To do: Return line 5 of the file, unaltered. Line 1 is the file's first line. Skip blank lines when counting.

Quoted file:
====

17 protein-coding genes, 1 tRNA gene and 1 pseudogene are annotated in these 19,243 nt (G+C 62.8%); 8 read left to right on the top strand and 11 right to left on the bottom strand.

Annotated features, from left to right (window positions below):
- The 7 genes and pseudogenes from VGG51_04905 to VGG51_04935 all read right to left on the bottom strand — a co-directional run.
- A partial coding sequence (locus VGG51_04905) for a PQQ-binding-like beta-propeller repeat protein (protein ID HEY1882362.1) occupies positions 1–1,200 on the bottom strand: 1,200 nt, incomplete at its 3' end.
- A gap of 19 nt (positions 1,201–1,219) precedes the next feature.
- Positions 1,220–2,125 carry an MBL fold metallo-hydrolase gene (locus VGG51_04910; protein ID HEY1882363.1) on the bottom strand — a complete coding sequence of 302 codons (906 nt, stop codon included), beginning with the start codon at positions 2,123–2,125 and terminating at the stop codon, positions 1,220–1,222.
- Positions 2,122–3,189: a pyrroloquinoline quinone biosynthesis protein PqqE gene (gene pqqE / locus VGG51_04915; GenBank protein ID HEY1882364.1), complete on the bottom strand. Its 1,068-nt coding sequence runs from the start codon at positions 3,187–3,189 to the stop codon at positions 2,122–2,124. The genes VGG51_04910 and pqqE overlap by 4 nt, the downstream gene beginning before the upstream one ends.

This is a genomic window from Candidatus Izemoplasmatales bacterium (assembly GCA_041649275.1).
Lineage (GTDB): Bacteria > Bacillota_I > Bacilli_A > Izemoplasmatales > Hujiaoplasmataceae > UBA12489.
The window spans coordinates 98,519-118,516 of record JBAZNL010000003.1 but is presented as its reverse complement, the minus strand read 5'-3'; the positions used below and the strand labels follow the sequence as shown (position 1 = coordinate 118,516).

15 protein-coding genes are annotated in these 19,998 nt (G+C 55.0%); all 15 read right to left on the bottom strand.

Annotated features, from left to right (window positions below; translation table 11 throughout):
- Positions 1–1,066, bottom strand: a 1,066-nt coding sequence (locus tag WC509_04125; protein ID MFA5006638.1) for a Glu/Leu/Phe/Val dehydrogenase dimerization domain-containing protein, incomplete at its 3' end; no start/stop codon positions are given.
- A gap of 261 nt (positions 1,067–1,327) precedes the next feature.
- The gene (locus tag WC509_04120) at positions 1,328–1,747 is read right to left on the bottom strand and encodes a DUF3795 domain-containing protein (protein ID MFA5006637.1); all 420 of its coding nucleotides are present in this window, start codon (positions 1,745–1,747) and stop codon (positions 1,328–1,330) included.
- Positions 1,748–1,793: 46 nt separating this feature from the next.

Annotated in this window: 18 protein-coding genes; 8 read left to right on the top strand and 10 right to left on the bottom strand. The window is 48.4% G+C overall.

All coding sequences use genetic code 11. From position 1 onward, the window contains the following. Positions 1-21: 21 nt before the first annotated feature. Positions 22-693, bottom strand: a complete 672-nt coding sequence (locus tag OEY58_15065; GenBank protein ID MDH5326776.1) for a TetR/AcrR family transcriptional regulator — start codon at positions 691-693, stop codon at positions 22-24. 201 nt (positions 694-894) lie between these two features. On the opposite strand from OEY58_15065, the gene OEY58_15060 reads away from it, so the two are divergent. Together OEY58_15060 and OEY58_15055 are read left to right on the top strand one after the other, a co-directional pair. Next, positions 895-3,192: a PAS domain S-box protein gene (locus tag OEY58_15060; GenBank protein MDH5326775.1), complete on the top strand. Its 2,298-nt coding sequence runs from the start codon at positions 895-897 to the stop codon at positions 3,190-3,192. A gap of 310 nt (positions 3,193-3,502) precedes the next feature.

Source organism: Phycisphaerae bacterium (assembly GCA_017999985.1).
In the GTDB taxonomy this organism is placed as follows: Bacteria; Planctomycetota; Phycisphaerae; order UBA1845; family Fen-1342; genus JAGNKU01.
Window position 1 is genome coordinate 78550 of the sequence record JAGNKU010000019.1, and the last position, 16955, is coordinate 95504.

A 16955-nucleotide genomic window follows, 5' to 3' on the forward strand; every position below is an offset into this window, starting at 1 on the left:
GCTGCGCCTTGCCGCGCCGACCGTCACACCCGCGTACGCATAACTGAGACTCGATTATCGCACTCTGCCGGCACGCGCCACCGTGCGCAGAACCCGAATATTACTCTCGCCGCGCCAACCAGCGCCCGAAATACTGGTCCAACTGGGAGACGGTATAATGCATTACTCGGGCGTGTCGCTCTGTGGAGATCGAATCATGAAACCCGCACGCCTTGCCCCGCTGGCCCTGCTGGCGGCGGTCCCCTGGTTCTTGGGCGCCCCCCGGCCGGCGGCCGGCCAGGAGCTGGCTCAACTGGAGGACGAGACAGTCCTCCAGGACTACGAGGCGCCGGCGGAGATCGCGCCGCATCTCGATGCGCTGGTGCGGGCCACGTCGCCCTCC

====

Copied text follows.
- A gap of 19 nt (positions 1,201–1,219) precedes the next feature.